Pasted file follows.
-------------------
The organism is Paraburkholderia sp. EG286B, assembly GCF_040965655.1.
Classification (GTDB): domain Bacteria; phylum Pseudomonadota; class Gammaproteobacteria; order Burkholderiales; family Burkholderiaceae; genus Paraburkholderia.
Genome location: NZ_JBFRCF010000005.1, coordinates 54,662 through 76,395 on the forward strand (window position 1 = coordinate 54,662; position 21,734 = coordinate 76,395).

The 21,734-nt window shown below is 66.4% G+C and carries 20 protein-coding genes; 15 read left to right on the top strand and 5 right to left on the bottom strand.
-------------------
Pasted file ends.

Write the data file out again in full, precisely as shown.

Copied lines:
The organism is Paraburkholderia sp. EG286B, assembly GCF_040965655.1.
Classification (GTDB): domain Bacteria; phylum Pseudomonadota; class Gammaproteobacteria; order Burkholderiales; family Burkholderiaceae; genus Paraburkholderia.
Genome location: NZ_JBFRCF010000005.1, coordinates 54,662 through 76,395 on the forward strand (window position 1 = coordinate 54,662; position 21,734 = coordinate 76,395).

The 21,734-nt window shown below is 66.4% G+C and carries 20 protein-coding genes; 15 read left to right on the top strand and 5 right to left on the bottom strand.